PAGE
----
ablation

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Related to ablate: Ablative cooling

ablation

1. Medicine the surgical removal of an organ, structure, or part
2. Astronautics the melting or wearing away of an expendable part, such as the heat shield of a space re-entry vehicle on passing through the earth's atmosphere
3. Geology the wearing away of a rock or glacier

ablation

(ab-lay -shŏn) The loss of material from the surface of a moving body as a result of vaporization, friction, etc. For example, atmospheric atoms and molecules erode the surface of a meteoroid and damage the protective heat shield of a returning space shuttle.

Ablation

 

in glaciology, the wasting of the mass of a glacier or snow cover as a result of thawing, evaporation, or mechanical removal—for example, wind ablation or the falling of icebergs. It is caused chiefly by climatic factors.

Three types of ablation are distinguished according to place of appearance: subglacial (or bottom), internal, and surface. The internal heat of the earth, springs (particularly warm ones) surfacing in the glacier bed, and heat caused by the friction of the glacier in its bed are some of the causes of subglacial ablation. Internal ablation is caused by friction between the glacier components and by the circulation of water and air. The glacier surface receives warmth predominantly from solar radiation and from the air. The thermal balance of the glacier surface is the basis of all surface ablation processes. The term “ablation” is sometimes used as well as a synonym for “surface washoff.”

ablation

[ə′blā·shən]
(aerospace engineering)
The intentional removal of material from a nose cone or spacecraft during high-speed movement through a planetary atmosphere to provide thermal protection to the underlying structure.
(geology)
The wearing away of rocks, as by erosion or weathering.
(hydrology)
The reduction in volume of a glacier due to melting and evaporation.
(medicine)
The removal of tissue or a part of the body by surgery, such as by excision or amputation.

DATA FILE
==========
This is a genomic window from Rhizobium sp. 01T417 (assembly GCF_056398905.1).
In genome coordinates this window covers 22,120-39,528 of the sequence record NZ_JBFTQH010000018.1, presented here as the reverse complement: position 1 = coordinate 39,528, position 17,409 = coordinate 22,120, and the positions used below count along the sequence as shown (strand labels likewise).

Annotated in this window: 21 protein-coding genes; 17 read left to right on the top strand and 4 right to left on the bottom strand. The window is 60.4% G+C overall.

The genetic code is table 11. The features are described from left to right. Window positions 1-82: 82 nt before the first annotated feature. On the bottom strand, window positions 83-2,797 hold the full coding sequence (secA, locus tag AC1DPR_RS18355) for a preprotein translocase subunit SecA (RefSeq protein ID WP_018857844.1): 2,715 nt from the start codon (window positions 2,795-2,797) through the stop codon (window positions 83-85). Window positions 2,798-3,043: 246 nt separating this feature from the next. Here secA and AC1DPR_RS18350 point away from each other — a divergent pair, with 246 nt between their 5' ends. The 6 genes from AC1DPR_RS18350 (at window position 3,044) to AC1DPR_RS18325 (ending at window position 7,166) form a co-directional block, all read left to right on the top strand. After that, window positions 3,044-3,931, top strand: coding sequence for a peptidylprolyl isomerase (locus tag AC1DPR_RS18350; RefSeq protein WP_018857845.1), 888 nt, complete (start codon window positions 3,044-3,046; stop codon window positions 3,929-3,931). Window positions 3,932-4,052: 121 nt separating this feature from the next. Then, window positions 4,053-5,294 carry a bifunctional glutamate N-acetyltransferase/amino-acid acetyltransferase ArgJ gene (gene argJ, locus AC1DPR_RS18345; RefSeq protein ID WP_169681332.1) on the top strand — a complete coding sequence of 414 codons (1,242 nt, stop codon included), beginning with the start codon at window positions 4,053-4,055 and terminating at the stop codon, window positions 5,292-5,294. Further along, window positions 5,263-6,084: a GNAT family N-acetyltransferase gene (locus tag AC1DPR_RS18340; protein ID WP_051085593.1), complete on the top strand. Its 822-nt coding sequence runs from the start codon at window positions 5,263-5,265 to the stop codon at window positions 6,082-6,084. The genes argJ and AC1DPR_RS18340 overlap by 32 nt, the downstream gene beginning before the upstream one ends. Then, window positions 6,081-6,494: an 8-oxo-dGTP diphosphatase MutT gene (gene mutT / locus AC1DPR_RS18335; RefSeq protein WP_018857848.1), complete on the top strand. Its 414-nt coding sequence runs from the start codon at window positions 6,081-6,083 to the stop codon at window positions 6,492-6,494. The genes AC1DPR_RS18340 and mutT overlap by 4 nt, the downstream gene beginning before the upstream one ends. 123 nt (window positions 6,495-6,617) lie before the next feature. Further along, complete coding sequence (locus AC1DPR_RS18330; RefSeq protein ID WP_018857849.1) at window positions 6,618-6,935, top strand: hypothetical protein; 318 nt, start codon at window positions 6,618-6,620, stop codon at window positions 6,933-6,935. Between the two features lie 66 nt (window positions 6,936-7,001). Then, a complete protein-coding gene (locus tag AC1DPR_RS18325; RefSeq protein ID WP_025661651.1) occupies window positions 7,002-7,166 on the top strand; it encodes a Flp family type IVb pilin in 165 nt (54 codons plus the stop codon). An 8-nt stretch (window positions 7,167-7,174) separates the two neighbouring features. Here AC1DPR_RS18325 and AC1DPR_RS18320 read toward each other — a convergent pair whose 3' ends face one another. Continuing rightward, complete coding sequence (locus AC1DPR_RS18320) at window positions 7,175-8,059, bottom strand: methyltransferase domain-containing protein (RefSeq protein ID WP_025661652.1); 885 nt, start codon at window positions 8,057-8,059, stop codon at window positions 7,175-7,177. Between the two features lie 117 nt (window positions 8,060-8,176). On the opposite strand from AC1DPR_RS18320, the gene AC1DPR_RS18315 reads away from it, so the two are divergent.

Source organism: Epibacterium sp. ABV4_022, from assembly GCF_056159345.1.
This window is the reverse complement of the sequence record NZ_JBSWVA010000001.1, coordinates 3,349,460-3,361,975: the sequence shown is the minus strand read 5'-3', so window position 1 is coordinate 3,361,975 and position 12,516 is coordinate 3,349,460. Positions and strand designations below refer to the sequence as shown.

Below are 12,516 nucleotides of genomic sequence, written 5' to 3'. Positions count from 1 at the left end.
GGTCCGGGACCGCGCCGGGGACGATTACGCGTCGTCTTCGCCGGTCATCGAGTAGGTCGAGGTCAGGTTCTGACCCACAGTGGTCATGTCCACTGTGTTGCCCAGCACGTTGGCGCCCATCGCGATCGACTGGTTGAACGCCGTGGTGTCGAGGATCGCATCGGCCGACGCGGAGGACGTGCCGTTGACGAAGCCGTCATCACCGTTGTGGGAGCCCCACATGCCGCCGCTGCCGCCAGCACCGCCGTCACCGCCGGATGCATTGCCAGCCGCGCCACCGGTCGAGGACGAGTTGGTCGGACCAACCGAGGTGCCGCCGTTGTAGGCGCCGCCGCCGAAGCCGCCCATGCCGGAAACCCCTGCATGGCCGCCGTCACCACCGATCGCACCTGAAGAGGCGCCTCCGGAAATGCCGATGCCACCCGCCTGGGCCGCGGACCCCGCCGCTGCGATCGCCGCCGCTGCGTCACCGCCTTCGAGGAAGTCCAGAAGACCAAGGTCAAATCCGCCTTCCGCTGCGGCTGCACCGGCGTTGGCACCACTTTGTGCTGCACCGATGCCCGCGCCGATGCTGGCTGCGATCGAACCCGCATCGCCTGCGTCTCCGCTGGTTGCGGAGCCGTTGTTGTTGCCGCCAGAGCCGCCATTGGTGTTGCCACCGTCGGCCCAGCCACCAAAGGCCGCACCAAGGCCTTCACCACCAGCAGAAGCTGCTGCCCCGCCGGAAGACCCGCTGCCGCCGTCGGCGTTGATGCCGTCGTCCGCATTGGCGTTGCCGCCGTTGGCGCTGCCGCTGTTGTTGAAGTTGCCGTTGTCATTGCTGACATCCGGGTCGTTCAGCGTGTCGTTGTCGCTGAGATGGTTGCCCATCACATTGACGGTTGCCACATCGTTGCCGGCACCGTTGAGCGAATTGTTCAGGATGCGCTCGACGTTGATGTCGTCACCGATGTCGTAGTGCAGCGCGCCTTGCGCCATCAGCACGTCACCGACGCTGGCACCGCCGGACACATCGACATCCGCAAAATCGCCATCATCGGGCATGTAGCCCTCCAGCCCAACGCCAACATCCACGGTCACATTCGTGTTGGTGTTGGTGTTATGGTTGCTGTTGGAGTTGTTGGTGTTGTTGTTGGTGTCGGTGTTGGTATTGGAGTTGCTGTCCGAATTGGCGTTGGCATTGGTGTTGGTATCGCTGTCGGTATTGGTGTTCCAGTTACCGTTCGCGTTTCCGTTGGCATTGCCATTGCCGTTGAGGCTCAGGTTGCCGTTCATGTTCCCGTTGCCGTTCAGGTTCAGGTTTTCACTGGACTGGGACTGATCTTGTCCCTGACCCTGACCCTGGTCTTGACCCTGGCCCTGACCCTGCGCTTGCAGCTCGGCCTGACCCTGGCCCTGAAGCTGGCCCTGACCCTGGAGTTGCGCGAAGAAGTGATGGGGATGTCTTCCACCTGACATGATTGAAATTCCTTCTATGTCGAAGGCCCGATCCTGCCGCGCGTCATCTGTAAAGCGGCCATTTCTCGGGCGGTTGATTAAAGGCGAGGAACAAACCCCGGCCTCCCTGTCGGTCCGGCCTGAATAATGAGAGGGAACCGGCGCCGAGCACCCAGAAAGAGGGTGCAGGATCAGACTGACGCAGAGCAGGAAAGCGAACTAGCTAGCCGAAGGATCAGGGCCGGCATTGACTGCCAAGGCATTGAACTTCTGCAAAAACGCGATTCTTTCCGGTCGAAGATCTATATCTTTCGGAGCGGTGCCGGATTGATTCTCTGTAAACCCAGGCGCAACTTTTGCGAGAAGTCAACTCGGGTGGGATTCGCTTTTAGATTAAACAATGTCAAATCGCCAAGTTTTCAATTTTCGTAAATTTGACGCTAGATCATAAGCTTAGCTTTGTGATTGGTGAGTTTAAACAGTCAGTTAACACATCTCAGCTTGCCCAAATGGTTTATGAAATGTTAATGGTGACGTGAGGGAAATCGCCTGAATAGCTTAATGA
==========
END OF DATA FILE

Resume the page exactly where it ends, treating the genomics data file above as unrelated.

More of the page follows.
References in periodicals archive ?
The coating ablates at less than 1/10 the ablation rate of paints, according to the company.
Then, radiofrequency (high heat) or another type of energy, such as cryotherapy (freezing), is applied, which ablates or interrupts the electrical circuit and restores a normal rhythm.
It can laser ablate wire as fine as 52AWG in either a reel-to-reel or a pull-and-cut process.
The Hydro ThermAblator, an investigational device that circulates hot saline through the uterus to ablate the endometrium, is under review by the Food and Drug Administration for premarket approval.
Focal One fuses MR and 3D biopsy data with real-time ultrasound imaging, which allows urologists to view integrated, detailed 3D images of the prostate on a large monitor and direct high intensity ultrasound waves to ablate the targeted area.
With this clearance, FDA has now recognized the safety and effectiveness of the truFreeze system to ablate BE with LGD as well as high grade dysplasia and malignancies, thus providing physicians the ability to treat a variety of benign and malignant lesions in the esophagus with just one device.
In LIBS technique, a high energy beam from a Q- switched pulsed Nd: YAG laser is used to ablate the sample surface.
doctors to ablate atrial fibrillation (AFib) using a visually-guided laser balloon catheter.
At Mayo, we ablate only patients with a MACIS score of 6 or above and those with follicular cell--derived cancers.
Reader: I have had two catheter ablation attempts at excellent teaching hospitals, but I go into heart block each time they tried to ablate. I am very athletic and am now taking Sotalol.
ChemCam will ablate surface coatings from materials at standoff distances of up to 10 m and measure elemental composition of underlying rocks and soils.